Parag Milkfoods (UP) Ltd, a joint venture (JV), was last reported in 2004-05, Mother Dairy Delhi Ltd, a JV last reported in 2005-06, Mother Dairy Food Processing Ltd has vanished from NDDB reports after 2006-07.
Mother Dairy India Ltd, vanished from NDDB annual reports from 2006-07, while Milma Foods Ltd, a JV was last reported in 2005-06. Aanchal Milkfoods Ltd, other JV that was last reported in 2005-06 while Maathashri Milkfoods Ltd, a JV has last been reported in 2005-06. Safal National Exchange of India Ltd was a JV of which there is no record at all in NDDB annual reports.
Why is the disappearance significant? Because hundreds of crore rupees extended to these entities for multiple purposes appear to have gone down the drain along with the companies, without any disclosure. The auditors have had no comments to offer about these vanishing entities.
Now let’s look at the sums involved. Between 2004-05 and 2011-12, Mother Dairy received funds worth Rs411 crore in the form of investment, grant and other considerations from NDDB. It was also provided with subsidised dairy commodities worth Rs405 crore and other goods worth Rs542 crore at discounted price. NDDB also allowed Mother Dairy the use of an entire office complex in Noida for several years.
Further, NDDB extended loans of Rs688.7 crore to Mother Dairy at below market interest for over past 13 years. If that weren’t enough, seven subsidiaries of Mother Dairy separately received grants from NDDB.
In return, over a 13-year period, Mother Dairy has paid a total dividend of Rs55 crore to NDDB, which is a return of less than 2%.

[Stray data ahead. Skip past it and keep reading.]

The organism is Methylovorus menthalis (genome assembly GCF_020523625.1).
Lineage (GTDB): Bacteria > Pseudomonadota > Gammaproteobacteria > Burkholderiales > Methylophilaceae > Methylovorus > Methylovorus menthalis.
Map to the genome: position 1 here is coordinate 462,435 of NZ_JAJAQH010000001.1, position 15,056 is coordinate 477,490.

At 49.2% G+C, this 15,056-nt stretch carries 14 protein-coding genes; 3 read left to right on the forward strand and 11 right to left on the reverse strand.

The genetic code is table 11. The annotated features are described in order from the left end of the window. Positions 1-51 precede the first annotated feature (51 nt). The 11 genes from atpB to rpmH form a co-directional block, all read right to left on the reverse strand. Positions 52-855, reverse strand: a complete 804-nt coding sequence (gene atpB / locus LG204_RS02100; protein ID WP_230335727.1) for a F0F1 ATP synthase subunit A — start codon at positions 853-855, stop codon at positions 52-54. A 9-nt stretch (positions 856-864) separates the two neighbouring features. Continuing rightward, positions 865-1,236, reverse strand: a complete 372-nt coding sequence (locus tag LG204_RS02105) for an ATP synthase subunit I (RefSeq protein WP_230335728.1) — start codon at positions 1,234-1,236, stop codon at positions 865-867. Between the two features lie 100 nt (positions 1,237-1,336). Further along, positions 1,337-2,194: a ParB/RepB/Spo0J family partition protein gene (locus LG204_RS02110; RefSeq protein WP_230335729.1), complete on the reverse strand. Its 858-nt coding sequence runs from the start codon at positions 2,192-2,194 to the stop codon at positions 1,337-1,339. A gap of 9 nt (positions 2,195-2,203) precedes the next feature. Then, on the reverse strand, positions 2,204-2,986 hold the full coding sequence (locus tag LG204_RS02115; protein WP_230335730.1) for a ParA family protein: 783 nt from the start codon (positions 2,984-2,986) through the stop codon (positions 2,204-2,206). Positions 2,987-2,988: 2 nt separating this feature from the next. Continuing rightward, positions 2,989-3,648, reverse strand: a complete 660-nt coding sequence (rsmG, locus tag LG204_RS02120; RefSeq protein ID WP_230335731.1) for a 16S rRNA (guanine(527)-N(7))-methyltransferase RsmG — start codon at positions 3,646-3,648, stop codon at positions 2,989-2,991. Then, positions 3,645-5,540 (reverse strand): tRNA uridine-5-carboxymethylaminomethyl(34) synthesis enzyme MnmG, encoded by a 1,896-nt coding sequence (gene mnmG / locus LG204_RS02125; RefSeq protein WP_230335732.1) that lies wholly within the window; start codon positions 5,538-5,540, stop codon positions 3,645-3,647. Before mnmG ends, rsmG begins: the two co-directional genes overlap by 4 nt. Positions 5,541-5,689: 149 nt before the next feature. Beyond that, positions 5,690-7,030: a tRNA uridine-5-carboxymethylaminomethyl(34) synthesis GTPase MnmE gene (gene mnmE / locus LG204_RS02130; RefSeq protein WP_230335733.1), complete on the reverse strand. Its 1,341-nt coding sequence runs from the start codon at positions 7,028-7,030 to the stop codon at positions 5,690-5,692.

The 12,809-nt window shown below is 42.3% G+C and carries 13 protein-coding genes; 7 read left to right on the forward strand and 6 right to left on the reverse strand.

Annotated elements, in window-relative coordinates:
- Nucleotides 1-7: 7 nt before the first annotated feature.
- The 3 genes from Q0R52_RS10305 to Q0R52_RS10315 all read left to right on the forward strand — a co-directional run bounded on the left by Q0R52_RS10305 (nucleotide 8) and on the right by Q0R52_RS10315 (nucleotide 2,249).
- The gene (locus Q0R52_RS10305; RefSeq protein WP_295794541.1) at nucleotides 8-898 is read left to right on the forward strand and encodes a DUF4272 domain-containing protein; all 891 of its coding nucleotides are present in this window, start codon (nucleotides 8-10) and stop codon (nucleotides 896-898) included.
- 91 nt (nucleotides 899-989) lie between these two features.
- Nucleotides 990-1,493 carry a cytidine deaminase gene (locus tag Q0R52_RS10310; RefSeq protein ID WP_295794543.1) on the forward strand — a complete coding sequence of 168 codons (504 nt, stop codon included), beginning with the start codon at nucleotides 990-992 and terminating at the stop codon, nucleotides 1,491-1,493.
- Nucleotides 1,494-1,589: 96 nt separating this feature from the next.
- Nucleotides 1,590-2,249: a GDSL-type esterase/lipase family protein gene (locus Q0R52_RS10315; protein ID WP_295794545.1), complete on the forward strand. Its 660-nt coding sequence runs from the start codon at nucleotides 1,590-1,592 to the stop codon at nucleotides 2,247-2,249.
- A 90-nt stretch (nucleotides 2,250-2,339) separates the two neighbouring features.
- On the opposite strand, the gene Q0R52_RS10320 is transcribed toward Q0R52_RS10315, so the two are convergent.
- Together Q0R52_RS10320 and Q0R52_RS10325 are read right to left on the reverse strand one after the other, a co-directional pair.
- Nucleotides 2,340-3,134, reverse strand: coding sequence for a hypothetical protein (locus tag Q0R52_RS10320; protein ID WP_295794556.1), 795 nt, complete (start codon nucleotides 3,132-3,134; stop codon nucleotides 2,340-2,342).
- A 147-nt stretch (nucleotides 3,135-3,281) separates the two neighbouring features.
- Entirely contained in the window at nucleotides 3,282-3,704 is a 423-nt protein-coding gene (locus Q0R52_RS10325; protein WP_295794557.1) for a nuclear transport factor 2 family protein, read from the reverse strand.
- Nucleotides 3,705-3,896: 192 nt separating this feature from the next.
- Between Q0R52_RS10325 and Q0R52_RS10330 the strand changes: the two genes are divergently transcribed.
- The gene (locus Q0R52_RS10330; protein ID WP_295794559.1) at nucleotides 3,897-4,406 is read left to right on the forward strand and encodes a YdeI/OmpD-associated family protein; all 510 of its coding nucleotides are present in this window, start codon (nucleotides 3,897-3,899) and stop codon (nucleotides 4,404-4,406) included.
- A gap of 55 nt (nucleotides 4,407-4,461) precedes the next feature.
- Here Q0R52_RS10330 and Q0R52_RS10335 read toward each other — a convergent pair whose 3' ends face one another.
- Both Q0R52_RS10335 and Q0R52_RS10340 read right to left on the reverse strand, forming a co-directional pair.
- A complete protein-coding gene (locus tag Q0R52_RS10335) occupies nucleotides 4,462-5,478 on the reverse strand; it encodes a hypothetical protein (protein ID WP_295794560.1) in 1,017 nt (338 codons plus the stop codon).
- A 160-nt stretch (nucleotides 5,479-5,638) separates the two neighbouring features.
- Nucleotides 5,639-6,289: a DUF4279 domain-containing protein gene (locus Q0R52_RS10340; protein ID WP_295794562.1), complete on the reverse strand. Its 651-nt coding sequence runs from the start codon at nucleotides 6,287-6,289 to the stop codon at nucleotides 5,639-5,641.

Earlier in June 2019, NDDB provided us a long explanation
for setting up of each subsidiary and the reasons for their closure. It has claimed that “there has been no financial loss in the process of amalgamation or disinvestment, and all decision are taken by the competent authority. From time to time NDDB is called upon to carry out activities, which call for formation of subsidiaries and then based on the progress or changed circumstances decisions are taken to continue, sell stake or amalgamate with another subsidiary. NDDB’s annual report makes the related party disclosures as per accounting standard-18. If a subsidiary has ceased to exist, it would not appear in related party disclosures in the NDDB annual report. Therefore to state that the subsidiaries vanished is baseless and misleading.”
Moneylife had essentially said that NDDB has incorrectly and in a legally questionable manner used Section 43(1) of the NDDB Act to set up more than a dozen subsidiary companies, mostly step 2 and step 3 subsidiaries, transfer hundreds of crores of capital, assets and assistance from NDDB to such subsidiaries and then quietly amalgamate all the step 2 and step 3 subsidiaries with NDDB’s step 1 subsidiary companies, without any disclosures in the relevant annual reports of NDDB, hoping that nobody will ever notice.
We also said that this has been going on for a decade and has not been highlighted by NDDB’s statutory auditors. We also pointed out that NDDB fights hard to remain out of the purview of the Right to Information (RTI) Act as well scrutiny by the Central Vigilance Commission or CAG (Comptroller & Auditor General).
The famous statutory body, once led by the legendary Dr Verghese Kurien, better known as India’s milkman or father of the white revolution, clearly deserves greater accountability and public scrutiny.